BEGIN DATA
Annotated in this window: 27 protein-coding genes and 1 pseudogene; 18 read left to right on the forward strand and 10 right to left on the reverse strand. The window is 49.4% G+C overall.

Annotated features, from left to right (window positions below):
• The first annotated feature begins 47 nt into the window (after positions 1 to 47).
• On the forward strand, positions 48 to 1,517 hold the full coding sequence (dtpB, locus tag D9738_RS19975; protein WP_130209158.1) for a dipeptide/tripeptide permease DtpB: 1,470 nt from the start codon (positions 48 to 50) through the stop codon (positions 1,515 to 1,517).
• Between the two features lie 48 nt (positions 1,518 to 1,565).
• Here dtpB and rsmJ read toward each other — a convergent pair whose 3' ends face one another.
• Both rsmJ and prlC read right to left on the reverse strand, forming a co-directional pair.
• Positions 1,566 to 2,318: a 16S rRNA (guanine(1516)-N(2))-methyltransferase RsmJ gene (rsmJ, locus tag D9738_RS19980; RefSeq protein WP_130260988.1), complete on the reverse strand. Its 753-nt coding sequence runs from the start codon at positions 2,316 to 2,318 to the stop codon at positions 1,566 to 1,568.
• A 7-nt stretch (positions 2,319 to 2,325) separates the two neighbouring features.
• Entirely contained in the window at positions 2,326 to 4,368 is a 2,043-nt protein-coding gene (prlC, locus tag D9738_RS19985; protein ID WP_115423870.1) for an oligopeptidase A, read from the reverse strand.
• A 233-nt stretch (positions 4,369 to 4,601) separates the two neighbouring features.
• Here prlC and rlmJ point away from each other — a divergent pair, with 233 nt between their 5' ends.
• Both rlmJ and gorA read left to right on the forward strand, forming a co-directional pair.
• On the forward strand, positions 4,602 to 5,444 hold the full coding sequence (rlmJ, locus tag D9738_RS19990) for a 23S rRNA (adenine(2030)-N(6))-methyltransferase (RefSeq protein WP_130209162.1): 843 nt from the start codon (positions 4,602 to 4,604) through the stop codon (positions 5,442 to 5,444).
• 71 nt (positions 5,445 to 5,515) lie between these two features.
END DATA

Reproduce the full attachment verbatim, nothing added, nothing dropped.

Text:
Annotated in this window: 27 protein-coding genes and 1 pseudogene; 18 read left to right on the forward strand and 10 right to left on the reverse strand. The window is 49.4% G+C overall.

Annotated features, from left to right (window positions below):
• The first annotated feature begins 47 nt into the window (after positions 1 to 47).
• On the forward strand, positions 48 to 1,517 hold the full coding sequence (dtpB, locus tag D9738_RS19975; protein WP_130209158.1) for a dipeptide/tripeptide permease DtpB: 1,470 nt from the start codon (positions 48 to 50) through the stop codon (positions 1,515 to 1,517).
• Between the two features lie 48 nt (positions 1,518 to 1,565).
• Here dtpB and rsmJ read toward each other — a convergent pair whose 3' ends face one another.
• Both rsmJ and prlC read right to left on the reverse strand, forming a co-directional pair.
• Positions 1,566 to 2,318: a 16S rRNA (guanine(1516)-N(2))-methyltransferase RsmJ gene (rsmJ, locus tag D9738_RS19980; RefSeq protein WP_130260988.1), complete on the reverse strand. Its 753-nt coding sequence runs from the start codon at positions 2,316 to 2,318 to the stop codon at positions 1,566 to 1,568.
• A 7-nt stretch (positions 2,319 to 2,325) separates the two neighbouring features.
• Entirely contained in the window at positions 2,326 to 4,368 is a 2,043-nt protein-coding gene (prlC, locus tag D9738_RS19985; protein ID WP_115423870.1) for an oligopeptidase A, read from the reverse strand.
• A 233-nt stretch (positions 4,369 to 4,601) separates the two neighbouring features.
• Here prlC and rlmJ point away from each other — a divergent pair, with 233 nt between their 5' ends.
• Both rlmJ and gorA read left to right on the forward strand, forming a co-directional pair.
• On the forward strand, positions 4,602 to 5,444 hold the full coding sequence (rlmJ, locus tag D9738_RS19990) for a 23S rRNA (adenine(2030)-N(6))-methyltransferase (RefSeq protein WP_130209162.1): 843 nt from the start codon (positions 4,602 to 4,604) through the stop codon (positions 5,442 to 5,444).
• 71 nt (positions 5,445 to 5,515) lie between these two features.